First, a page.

Private cloud adoption by enterprises is on the rise. Businesses in a variety of industries are building their own clouds after concluding that a private cloud meets their IT and business needs better than either a public cloud or traditional IT infrastructure.
Private Cloud vs. Public Cloud
Unlike a public cloud that sells its services to multiple customers on the open market, a private cloud is used exclusively by a single organization. A private cloud is typically deployed on the premises of the organization that's using the cloud, although this is not necessarily the case. A private cloud can also be hosted and maintained by a managed hosting provider for the exclusive use of a single client organization. But most often, the term "private cloud" refers to a cloud deployed on-premise by the organization that uses the cloud.
Enterprises that build a private cloud rather than using public cloud services are often motivated by concerns about data security in cloud computing, and especially by doubts about whether their sensitive corporate data would be sufficiently secure in public cloud storage. Along with providing an enterprise greater confidence that its data will remain confidential, a private cloud also affords a greater degree of operational control and transparency than do public cloud services.
The confidentiality, control, and transparency of a private cloud come at a cost, since it's considerably more expensive to build and operate a private cloud than to use a public cloud. For this reason and also because of the near-limitless scalability of public clouds, some enterprises opt for a hybrid cloud architecture in which a private cloud is used for some purposes and public cloud services are used for others.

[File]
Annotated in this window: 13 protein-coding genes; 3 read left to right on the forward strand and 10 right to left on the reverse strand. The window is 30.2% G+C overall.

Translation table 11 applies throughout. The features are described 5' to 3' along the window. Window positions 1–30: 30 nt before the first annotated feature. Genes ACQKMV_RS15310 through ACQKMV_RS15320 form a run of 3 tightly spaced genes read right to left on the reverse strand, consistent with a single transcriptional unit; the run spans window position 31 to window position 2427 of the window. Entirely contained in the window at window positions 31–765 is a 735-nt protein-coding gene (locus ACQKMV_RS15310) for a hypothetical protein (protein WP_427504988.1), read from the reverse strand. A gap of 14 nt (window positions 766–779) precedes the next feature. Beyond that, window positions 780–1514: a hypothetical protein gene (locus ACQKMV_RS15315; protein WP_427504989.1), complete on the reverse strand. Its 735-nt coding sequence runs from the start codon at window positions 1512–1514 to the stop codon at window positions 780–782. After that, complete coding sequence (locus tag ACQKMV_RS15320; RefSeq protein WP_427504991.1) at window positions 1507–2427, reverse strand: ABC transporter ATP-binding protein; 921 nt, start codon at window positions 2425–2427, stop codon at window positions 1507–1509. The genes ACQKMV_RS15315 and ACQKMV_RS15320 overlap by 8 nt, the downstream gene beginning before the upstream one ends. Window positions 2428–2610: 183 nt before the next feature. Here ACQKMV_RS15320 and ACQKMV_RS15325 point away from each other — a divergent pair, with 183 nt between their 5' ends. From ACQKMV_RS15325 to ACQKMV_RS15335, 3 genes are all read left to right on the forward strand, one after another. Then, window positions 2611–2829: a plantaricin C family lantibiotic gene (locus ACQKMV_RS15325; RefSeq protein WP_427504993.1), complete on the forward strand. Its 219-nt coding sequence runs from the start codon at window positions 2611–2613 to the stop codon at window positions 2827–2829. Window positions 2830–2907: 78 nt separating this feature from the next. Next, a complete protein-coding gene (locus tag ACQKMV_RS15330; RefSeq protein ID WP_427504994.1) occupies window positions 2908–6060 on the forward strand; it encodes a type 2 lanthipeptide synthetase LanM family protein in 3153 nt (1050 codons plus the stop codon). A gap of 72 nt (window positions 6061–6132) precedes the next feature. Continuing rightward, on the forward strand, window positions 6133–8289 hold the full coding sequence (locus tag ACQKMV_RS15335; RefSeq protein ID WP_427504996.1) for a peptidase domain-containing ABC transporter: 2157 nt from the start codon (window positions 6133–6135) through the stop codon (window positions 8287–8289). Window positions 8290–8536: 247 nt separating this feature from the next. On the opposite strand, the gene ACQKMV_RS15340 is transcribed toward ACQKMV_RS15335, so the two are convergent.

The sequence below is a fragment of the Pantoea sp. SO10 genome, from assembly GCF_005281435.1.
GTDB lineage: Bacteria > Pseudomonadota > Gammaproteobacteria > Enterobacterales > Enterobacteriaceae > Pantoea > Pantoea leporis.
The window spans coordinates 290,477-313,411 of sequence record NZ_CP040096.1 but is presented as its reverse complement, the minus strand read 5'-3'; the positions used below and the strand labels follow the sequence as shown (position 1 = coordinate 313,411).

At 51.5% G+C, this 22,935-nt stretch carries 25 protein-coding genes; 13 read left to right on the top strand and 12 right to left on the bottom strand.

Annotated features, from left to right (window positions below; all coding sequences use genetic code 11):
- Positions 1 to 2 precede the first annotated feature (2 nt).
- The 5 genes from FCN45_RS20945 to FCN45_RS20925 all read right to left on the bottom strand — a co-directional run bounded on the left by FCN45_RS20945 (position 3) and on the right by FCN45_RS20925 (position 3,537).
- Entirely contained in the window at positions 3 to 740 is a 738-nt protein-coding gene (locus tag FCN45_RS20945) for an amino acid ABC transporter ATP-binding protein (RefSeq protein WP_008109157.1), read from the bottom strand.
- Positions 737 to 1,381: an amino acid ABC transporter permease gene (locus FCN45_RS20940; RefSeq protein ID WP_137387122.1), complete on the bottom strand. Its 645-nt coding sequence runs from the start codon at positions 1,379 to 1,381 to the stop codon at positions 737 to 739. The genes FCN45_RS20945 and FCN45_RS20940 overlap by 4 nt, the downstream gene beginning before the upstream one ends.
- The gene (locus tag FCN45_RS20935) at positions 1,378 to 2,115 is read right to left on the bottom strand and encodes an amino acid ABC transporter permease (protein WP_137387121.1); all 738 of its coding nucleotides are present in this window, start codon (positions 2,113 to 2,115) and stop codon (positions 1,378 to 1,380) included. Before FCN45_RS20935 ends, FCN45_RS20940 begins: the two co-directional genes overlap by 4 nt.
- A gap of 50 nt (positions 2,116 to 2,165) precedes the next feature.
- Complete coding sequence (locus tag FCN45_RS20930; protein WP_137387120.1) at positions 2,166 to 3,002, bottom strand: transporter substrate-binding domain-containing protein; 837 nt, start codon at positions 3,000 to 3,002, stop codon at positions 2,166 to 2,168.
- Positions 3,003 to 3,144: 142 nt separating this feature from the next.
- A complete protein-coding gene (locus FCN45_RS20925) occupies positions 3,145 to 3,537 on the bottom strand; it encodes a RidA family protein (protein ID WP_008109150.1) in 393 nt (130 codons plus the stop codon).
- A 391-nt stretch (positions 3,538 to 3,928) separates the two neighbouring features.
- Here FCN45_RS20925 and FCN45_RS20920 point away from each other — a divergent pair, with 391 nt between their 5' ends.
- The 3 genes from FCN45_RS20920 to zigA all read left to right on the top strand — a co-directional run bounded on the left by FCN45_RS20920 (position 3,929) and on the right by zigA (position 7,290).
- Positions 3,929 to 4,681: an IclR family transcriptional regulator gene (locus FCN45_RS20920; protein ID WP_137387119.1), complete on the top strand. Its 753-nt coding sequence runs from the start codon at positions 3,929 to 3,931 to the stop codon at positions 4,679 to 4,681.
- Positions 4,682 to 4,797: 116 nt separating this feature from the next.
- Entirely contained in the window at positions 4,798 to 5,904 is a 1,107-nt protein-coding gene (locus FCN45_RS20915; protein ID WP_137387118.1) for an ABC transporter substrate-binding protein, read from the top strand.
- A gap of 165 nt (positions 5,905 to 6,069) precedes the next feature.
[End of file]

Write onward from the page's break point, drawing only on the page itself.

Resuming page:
Private Cloud vs. Traditional IT Infrastructure
If it's on-premise and used by just one organization, what makes it a cloud? What does cloud mean in this context?
A cloud computing definition that distinguishes a "cloud" from traditional IT infrastructure has these key elements:
- Virtualization. Virtualization of physical compute and storage resources into a common pool of virtual resources that can be rapidly provisioned and allocated on demand is an essential enabler of cloud computing
- Multi-tenancy with metering. Like a public cloud, a private cloud has multiple "customers"—but in the private cloud context, the customers are different groups within the same organization (different departments, project teams, branch offices, and so on). Cloud infrastructure includes the ability to precisely track each customer's service usage so that it can be charged back to them, or at least reported to them.
- Self-service. In a key departure from traditional IT infrastructure, a private cloud empowers business users to initialize an IT service and to increase or decrease their service usage level without the involvement of IT staff. Typically this takes the form of a self-service web portal, with a high degree of service automation taking place behind the scenes.
Private Cloud Optimization
For the typical enterprise with a geographically dispersed workforce, a critical part of private cloud performance is the delivery of enterprise cloud services over a WAN and/or the public internet. Akamai Cloud Networking Solutions help enterprises improve the availability, performance, and security of cloud application delivery over WANs and the internet. The result is that organizations that use Akamai's services experience higher rates of user adoption of cloud services, enhanced user productivity, and a better overall return on private cloud investment.
Learn more about how Akamai can accelerate and secure the delivery of private cloud services from data center to end users.